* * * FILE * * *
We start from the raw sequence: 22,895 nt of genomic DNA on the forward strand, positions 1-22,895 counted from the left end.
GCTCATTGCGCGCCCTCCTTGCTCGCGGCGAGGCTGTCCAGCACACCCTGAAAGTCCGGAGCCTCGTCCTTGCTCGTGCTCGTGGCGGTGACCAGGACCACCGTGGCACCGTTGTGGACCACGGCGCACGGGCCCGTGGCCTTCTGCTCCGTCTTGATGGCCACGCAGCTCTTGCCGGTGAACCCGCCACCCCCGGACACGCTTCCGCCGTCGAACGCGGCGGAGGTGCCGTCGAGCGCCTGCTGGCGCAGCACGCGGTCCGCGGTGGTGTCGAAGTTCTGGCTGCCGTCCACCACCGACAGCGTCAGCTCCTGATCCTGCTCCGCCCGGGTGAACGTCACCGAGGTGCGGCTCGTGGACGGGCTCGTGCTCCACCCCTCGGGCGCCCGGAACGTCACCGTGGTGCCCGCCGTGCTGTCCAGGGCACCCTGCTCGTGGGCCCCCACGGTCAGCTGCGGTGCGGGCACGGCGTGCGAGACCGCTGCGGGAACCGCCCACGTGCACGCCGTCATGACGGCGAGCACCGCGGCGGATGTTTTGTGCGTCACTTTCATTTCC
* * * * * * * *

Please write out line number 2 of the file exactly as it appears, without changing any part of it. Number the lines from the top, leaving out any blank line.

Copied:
GCTCATTGCGCGCCCTCCTTGCTCGCGGCGAGGCTGTCCAGCACACCCTGAAAGTCCGGAGCCTCGTCCTTGCTCGTGCTCGTGGCGGTGACCAGGACCACCGTGGCACCGTTGTGGACCACGGCGCACGGGCCCGTGGCCTTCTGCTCCGTCTTGATGGCCACGCAGCTCTTGCCGGTGAACCCGCCACCCCCGGACACGCTTCCGCCGTCGAACGCGGCGGAGGTGCCGTCGAGCGCCTGCTGGCGCAGCACGCGGTCCGCGGTGGTGTCGAAGTTCTGGCTGCCGTCCACCACCGACAGCGTCAGCTCCTGATCCTGCTCCGCCCGGGTGAACGTCACCGAGGTGCGGCTCGTGGACGGGCTCGTGCTCCACCCCTCGGGCGCCCGGAACGTCACCGTGGTGCCCGCCGTGCTGTCCAGGGCACCCTGCTCGTGGGCCCCCACGGTCAGCTGCGGTGCGGGCACGGCGTGCGAGACCGCTGCGGGAACCGCCCACGTGCACGCCGTCATGACGGCGAGCACCGCGGCGGATGTTTTGTGCGTCACTTTCATTTCC